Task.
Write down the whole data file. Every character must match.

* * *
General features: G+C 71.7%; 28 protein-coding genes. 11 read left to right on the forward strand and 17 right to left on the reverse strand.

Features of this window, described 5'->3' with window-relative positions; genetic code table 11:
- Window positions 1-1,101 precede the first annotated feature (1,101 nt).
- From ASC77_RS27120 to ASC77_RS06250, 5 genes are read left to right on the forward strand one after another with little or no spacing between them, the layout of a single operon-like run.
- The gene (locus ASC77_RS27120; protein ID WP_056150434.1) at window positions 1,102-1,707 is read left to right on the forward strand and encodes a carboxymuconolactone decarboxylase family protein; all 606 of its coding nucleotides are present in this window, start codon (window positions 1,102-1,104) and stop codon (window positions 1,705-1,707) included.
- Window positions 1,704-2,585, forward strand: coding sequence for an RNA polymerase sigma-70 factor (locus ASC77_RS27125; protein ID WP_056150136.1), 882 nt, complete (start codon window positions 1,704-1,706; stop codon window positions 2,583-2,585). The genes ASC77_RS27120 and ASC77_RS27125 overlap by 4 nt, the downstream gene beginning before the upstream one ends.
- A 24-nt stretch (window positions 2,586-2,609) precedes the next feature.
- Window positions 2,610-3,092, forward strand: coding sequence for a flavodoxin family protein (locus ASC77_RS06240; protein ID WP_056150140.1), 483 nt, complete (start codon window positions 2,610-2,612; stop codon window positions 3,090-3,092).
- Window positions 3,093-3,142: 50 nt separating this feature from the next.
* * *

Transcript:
General features: G+C 71.7%; 28 protein-coding genes. 11 read left to right on the forward strand and 17 right to left on the reverse strand.

Features of this window, described 5'->3' with window-relative positions; genetic code table 11:
- Window positions 1-1,101 precede the first annotated feature (1,101 nt).
- From ASC77_RS27120 to ASC77_RS06250, 5 genes are read left to right on the forward strand one after another with little or no spacing between them, the layout of a single operon-like run.
- The gene (locus ASC77_RS27120; protein ID WP_056150434.1) at window positions 1,102-1,707 is read left to right on the forward strand and encodes a carboxymuconolactone decarboxylase family protein; all 606 of its coding nucleotides are present in this window, start codon (window positions 1,102-1,104) and stop codon (window positions 1,705-1,707) included.
- Window positions 1,704-2,585, forward strand: coding sequence for an RNA polymerase sigma-70 factor (locus ASC77_RS27125; protein ID WP_056150136.1), 882 nt, complete (start codon window positions 1,704-1,706; stop codon window positions 2,583-2,585). The genes ASC77_RS27120 and ASC77_RS27125 overlap by 4 nt, the downstream gene beginning before the upstream one ends.
- A 24-nt stretch (window positions 2,586-2,609) precedes the next feature.
- Window positions 2,610-3,092, forward strand: coding sequence for a flavodoxin family protein (locus ASC77_RS06240; protein ID WP_056150140.1), 483 nt, complete (start codon window positions 2,610-2,612; stop codon window positions 3,090-3,092).
- Window positions 3,093-3,142: 50 nt separating this feature from the next.